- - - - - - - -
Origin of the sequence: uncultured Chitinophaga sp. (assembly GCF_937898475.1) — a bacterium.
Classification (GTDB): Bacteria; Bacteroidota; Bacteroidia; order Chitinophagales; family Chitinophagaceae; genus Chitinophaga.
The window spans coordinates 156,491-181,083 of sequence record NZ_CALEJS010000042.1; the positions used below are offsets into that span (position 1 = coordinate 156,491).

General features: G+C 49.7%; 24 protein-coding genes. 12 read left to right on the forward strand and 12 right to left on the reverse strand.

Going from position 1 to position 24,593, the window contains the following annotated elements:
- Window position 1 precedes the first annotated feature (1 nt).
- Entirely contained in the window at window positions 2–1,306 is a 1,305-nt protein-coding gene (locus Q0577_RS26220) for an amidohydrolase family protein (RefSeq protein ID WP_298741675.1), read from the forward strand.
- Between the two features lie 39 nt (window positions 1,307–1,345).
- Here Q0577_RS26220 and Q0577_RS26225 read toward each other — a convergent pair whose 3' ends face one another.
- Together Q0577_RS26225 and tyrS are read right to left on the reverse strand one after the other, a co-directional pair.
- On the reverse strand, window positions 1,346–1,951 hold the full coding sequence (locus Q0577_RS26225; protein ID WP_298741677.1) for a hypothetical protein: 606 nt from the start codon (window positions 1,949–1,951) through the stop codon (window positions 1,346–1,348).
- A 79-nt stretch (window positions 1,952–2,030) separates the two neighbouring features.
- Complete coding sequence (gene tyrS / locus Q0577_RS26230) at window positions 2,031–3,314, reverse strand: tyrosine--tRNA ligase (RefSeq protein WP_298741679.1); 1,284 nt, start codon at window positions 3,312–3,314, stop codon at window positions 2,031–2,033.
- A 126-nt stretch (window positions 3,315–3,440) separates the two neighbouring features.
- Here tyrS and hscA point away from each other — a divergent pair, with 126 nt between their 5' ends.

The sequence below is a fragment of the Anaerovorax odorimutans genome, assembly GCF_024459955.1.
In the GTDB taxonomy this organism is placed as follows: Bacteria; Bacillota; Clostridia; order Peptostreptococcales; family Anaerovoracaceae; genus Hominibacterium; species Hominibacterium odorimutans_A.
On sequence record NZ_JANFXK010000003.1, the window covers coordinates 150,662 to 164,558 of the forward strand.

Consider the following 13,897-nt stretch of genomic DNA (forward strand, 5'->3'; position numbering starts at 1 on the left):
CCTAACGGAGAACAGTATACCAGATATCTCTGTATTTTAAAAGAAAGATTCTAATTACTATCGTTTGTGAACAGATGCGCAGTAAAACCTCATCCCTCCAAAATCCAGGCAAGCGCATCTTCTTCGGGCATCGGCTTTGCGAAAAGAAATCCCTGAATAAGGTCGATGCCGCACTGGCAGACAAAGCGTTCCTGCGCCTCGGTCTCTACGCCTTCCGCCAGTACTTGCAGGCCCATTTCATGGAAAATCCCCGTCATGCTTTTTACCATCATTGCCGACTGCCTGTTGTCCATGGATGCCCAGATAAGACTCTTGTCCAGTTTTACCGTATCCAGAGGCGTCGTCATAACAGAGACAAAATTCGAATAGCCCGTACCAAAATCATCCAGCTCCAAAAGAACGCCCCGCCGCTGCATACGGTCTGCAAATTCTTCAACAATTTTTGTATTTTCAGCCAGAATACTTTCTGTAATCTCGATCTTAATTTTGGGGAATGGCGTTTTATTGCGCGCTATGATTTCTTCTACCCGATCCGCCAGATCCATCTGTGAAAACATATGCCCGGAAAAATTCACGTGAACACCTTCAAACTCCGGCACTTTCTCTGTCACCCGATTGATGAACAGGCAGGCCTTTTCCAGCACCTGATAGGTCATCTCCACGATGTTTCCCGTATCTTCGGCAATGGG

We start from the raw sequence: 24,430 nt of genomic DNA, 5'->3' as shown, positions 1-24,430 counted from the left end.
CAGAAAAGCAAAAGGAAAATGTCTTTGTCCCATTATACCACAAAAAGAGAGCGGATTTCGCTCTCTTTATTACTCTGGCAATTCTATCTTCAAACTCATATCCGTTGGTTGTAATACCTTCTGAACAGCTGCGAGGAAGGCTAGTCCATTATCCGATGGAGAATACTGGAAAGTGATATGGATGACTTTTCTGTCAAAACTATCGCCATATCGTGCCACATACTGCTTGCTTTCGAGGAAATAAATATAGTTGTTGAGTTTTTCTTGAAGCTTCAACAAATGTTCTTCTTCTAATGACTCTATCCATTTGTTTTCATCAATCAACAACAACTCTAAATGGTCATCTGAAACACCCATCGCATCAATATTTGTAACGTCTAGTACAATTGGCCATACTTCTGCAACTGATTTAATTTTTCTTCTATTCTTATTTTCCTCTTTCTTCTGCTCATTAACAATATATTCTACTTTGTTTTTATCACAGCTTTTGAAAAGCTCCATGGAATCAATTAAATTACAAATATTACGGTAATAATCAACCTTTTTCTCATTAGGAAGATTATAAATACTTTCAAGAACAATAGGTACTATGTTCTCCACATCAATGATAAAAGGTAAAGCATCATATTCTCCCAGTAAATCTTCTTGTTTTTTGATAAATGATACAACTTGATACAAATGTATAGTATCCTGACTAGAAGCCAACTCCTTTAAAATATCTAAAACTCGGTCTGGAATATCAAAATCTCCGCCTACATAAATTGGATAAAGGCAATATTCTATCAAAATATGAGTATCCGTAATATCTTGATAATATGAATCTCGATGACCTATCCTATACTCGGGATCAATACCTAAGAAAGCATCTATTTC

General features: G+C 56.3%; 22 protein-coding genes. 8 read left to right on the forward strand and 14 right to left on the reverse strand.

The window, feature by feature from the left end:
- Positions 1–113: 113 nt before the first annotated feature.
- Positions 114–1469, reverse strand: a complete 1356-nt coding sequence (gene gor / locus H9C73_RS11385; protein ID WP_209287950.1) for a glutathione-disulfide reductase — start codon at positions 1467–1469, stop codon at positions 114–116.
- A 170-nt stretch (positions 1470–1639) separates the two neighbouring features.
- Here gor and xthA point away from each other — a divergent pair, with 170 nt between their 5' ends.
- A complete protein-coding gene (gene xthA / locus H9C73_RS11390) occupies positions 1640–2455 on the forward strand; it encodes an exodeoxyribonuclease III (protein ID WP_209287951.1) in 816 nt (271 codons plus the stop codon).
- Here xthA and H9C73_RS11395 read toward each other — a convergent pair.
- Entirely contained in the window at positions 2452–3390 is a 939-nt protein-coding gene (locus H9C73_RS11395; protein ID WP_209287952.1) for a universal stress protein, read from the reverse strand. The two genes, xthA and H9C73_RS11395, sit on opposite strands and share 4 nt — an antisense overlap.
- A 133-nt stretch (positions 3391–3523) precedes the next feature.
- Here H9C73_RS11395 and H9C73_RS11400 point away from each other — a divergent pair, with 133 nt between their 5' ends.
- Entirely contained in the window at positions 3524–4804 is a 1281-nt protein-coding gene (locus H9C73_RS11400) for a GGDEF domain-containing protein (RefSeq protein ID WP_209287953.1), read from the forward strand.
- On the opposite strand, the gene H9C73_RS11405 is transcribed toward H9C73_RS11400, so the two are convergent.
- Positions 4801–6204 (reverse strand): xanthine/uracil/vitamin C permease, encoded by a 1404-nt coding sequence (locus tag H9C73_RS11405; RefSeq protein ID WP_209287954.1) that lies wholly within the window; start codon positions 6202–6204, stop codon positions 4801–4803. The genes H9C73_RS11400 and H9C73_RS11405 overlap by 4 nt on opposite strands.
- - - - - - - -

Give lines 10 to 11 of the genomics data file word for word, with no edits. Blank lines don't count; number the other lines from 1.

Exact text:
- Together Q0577_RS26225 and tyrS are read right to left on the reverse strand one after the other, a co-directional pair.
- On the reverse strand, window positions 1,346–1,951 hold the full coding sequence (locus Q0577_RS26225; protein ID WP_298741677.1) for a hypothetical protein: 606 nt from the start codon (window positions 1,949–1,951) through the stop codon (window positions 1,346–1,348).